Hanford

State frustrated as feds halt work on Hanford radioactive waste test

Hanford prepares to treat radioactive waste at the vitrification plant

The Department of Energy is preparing to start turning some of the 56 million gallons of radioactive waste held in underground tanks into a stable glass form at the Hanford vitrification plant.
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The Department of Energy is preparing to start turning some of the 56 million gallons of radioactive waste held in underground tanks into a stable glass form at the Hanford vitrification plant.

The Department of Energy has withdrawn its application for a state permit for the next phase of a pilot project it says could treat some of Hanford’s radioactive waste sooner and at less cost to taxpayers.

The state said Friday it was “puzzled and frustrated” by the withdrawal.

The withdrawal sends a message that the project — the Test Bed Initiative or TBI — is not a true priority for DOE, the state said.

DOE had applied for a Washington state Department of Ecology permit for the second phase of the Test Bed Initiative, which would send 2,000 gallons off Hanford to a commercial facility to be turned into a concrete-like form and then sent to a new repository in Texas for disposal.

DOE notified the state in writing late Thursday afternoon that it was withdrawing its application. The public comment period on the application was set to start Friday.

The waste was expected to be treated this year as part of the second phase of a pilot project, the Test Bed Initiative, that previously tested the process on three gallons of waste.

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The blue drum holds three gallons of waste, the first Hanford radioactive tank waste being shipped off the nuclear reservation for treatment and disposal. Courtesy Washington River Protection Solutions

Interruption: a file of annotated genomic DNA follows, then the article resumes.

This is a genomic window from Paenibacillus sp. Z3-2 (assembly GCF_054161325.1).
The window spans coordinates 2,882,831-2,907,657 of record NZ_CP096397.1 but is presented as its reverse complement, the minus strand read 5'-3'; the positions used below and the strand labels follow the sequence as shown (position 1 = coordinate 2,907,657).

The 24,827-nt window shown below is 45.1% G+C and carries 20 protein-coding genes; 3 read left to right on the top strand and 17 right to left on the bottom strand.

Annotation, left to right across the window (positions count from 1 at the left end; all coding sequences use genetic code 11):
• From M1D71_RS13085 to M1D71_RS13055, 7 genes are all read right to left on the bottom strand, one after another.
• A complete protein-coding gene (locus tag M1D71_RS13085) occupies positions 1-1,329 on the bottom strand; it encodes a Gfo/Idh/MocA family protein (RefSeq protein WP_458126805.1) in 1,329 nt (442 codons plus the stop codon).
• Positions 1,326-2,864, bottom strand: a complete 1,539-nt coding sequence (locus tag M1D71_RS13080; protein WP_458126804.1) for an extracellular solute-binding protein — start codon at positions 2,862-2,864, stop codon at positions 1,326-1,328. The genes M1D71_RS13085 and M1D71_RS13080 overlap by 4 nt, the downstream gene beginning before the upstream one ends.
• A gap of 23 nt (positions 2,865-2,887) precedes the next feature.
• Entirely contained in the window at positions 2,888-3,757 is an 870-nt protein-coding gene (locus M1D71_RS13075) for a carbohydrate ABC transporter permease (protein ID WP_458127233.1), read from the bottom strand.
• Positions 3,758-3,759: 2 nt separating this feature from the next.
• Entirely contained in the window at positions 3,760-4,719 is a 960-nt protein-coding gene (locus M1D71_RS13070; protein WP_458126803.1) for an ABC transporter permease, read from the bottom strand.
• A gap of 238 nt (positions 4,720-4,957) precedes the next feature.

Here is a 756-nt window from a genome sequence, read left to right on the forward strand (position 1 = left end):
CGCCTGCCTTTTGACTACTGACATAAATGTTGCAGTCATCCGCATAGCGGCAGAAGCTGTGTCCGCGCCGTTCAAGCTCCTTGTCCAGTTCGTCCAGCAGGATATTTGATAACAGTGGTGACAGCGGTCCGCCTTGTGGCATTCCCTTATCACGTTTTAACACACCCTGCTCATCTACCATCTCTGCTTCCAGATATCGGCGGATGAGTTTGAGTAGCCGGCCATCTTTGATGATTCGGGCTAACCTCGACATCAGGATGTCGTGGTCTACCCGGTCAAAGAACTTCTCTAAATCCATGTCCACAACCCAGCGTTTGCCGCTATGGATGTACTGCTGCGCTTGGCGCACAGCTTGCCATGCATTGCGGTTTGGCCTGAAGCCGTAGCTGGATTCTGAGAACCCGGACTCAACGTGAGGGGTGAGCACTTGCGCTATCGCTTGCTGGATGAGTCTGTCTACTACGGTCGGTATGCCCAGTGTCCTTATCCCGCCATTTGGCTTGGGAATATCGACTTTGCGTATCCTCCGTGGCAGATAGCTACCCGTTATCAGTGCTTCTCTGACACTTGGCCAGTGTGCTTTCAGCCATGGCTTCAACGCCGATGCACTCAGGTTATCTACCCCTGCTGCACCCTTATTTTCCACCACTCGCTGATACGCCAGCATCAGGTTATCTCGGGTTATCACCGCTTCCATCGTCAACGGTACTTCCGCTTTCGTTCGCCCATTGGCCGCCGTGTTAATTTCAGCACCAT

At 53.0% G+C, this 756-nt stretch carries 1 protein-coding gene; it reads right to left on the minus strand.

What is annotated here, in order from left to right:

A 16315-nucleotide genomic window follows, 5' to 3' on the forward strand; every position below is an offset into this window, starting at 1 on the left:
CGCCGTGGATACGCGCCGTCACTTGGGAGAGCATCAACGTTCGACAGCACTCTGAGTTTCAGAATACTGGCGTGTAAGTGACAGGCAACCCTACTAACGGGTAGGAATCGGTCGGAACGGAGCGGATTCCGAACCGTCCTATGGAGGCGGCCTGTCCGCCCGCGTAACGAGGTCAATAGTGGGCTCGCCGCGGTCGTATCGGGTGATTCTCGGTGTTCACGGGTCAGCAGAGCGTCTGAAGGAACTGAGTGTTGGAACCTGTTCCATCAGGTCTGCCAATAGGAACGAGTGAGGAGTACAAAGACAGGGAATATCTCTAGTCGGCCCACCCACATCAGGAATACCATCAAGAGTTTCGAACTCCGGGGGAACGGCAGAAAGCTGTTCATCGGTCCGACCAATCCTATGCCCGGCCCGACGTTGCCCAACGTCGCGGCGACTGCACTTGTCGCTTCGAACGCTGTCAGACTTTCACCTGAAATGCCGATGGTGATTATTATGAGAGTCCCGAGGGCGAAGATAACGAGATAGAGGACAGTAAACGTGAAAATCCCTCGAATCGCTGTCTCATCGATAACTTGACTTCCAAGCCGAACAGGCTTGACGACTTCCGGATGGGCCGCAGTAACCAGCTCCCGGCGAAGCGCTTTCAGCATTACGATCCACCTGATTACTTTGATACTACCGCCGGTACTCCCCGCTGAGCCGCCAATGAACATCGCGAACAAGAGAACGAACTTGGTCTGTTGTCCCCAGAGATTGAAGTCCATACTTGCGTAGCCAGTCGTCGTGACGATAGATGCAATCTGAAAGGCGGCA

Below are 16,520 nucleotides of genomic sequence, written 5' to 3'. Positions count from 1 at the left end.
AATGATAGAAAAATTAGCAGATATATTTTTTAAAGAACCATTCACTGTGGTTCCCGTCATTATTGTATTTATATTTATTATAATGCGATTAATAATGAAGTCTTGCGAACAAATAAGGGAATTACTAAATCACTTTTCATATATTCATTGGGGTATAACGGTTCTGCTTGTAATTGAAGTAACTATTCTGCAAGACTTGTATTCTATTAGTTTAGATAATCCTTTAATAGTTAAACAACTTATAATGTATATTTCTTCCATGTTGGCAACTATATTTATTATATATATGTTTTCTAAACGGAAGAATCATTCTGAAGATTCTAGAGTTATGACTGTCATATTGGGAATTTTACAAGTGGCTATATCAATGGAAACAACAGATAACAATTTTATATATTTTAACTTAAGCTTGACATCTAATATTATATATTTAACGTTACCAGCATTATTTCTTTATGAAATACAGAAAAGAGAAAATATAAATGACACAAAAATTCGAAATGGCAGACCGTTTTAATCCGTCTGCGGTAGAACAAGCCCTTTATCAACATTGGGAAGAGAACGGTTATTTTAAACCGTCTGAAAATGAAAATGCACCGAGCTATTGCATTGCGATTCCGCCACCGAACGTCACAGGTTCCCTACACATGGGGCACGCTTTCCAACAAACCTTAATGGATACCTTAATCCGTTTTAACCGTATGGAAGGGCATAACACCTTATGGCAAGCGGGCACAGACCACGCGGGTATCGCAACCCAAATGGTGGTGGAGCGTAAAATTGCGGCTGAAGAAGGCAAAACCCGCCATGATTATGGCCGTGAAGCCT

The withdrawal of the application came less than a week after a key DOE official who backed the plan resigned.

However, DOE told the state it was withdrawing its permit application in light of Ecology’s request to negotiate new legal deadlines for Hanford cleanup.

Talks proposed on Hanford deadlines

Maia Bellon, the director of Ecology, sent a letter to DOE last week saying the state is concerned that DOE is not on track to meet key legal deadlines for emptying leak-prone waste storage tanks at Hanford and for treating the waste at the $17 billion vitrification plant under construction.

She proposed a “frank discussion” about the challenges the state believes DOE is having in meeting legal deadlines and six to nine months of negotiations to agree on a realistic path forward.

If Ecology, a Hanford regulator, and DOE cannot negotiate a mutually acceptable plan, the state could take DOE back to federal court or take other enforcement action, Bellon said. DOE has deadlines set by a court-enforced consent decree and other legally binding deadlines agreed to by DOE in the Tri-Party Agreement.

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Hanford was used to produce plutonium for the nation’s nuclear weapons program during World War II and the Cold War. Environmental cleanup is underway now. Courtesy Department of Energy

Ecology told DOE in a letter sent Friday that it was puzzled because nothing in Bellon’s letter mentioned the Test Bed Initiative or indicated that the demonstration project to prove the viability and worth of the concept should not go forward.

The letter was sent by Alex Smith, program manager of the Ecology Nuclear Waste Program, to Brian Vance, DOE manager of Hanford.

Smith told that Herald Friday that the state thinks the Test Bed Initiative concept shows potential, but that the state has disagreed about its timing.

The vitrification plant was not planned to be large enough to treat all 56 million gallons of Hanford’s radioactive waste in a reasonable period of time. The waste is left from the past chemical processing of irradiated uranium fuel to separate out plutonium for the nation’s nuclear weapons program.